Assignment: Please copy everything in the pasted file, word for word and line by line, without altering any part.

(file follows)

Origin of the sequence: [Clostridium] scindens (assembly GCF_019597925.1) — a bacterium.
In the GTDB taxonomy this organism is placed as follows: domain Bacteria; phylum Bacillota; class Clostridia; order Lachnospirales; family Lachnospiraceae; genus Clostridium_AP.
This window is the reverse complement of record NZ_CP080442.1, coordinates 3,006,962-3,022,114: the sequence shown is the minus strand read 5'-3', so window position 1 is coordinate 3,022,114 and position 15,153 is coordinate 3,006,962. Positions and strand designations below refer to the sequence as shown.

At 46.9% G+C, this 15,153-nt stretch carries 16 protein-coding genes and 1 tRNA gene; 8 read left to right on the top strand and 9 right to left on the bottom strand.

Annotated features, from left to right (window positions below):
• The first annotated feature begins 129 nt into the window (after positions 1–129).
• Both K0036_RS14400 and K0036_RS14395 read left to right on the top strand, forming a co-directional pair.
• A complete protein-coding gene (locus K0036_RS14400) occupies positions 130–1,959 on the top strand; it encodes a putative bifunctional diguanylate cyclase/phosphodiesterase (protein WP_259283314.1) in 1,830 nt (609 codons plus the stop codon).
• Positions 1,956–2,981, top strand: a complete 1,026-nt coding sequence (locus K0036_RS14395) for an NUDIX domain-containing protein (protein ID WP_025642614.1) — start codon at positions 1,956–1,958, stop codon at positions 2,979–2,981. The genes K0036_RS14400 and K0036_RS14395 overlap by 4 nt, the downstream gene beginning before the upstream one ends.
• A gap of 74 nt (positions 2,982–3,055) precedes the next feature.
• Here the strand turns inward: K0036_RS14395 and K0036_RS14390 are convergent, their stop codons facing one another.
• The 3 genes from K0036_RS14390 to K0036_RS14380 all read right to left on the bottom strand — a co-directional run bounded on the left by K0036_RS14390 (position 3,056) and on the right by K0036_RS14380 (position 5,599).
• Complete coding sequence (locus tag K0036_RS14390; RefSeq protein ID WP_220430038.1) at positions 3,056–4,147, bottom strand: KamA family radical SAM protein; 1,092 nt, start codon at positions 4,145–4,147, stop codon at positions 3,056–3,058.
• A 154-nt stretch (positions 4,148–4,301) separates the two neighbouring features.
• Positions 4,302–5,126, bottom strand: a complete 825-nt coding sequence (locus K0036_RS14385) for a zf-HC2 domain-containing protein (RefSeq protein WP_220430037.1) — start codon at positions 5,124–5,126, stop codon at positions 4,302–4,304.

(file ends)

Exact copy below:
Origin of the sequence: [Clostridium] scindens (assembly GCF_019597925.1) — a bacterium.
In the GTDB taxonomy this organism is placed as follows: domain Bacteria; phylum Bacillota; class Clostridia; order Lachnospirales; family Lachnospiraceae; genus Clostridium_AP.
This window is the reverse complement of record NZ_CP080442.1, coordinates 3,006,962-3,022,114: the sequence shown is the minus strand read 5'-3', so window position 1 is coordinate 3,022,114 and position 15,153 is coordinate 3,006,962. Positions and strand designations below refer to the sequence as shown.

At 46.9% G+C, this 15,153-nt stretch carries 16 protein-coding genes and 1 tRNA gene; 8 read left to right on the top strand and 9 right to left on the bottom strand.

Annotated features, from left to right (window positions below):
• The first annotated feature begins 129 nt into the window (after positions 1–129).
• Both K0036_RS14400 and K0036_RS14395 read left to right on the top strand, forming a co-directional pair.
• A complete protein-coding gene (locus K0036_RS14400) occupies positions 130–1,959 on the top strand; it encodes a putative bifunctional diguanylate cyclase/phosphodiesterase (protein WP_259283314.1) in 1,830 nt (609 codons plus the stop codon).
• Positions 1,956–2,981, top strand: a complete 1,026-nt coding sequence (locus K0036_RS14395) for an NUDIX domain-containing protein (protein ID WP_025642614.1) — start codon at positions 1,956–1,958, stop codon at positions 2,979–2,981. The genes K0036_RS14400 and K0036_RS14395 overlap by 4 nt, the downstream gene beginning before the upstream one ends.
• A gap of 74 nt (positions 2,982–3,055) precedes the next feature.
• Here the strand turns inward: K0036_RS14395 and K0036_RS14390 are convergent, their stop codons facing one another.
• The 3 genes from K0036_RS14390 to K0036_RS14380 all read right to left on the bottom strand — a co-directional run bounded on the left by K0036_RS14390 (position 3,056) and on the right by K0036_RS14380 (position 5,599).
• Complete coding sequence (locus tag K0036_RS14390; RefSeq protein ID WP_220430038.1) at positions 3,056–4,147, bottom strand: KamA family radical SAM protein; 1,092 nt, start codon at positions 4,145–4,147, stop codon at positions 3,056–3,058.
• A 154-nt stretch (positions 4,148–4,301) separates the two neighbouring features.
• Positions 4,302–5,126, bottom strand: a complete 825-nt coding sequence (locus K0036_RS14385) for a zf-HC2 domain-containing protein (RefSeq protein WP_220430037.1) — start codon at positions 5,124–5,126, stop codon at positions 4,302–4,304.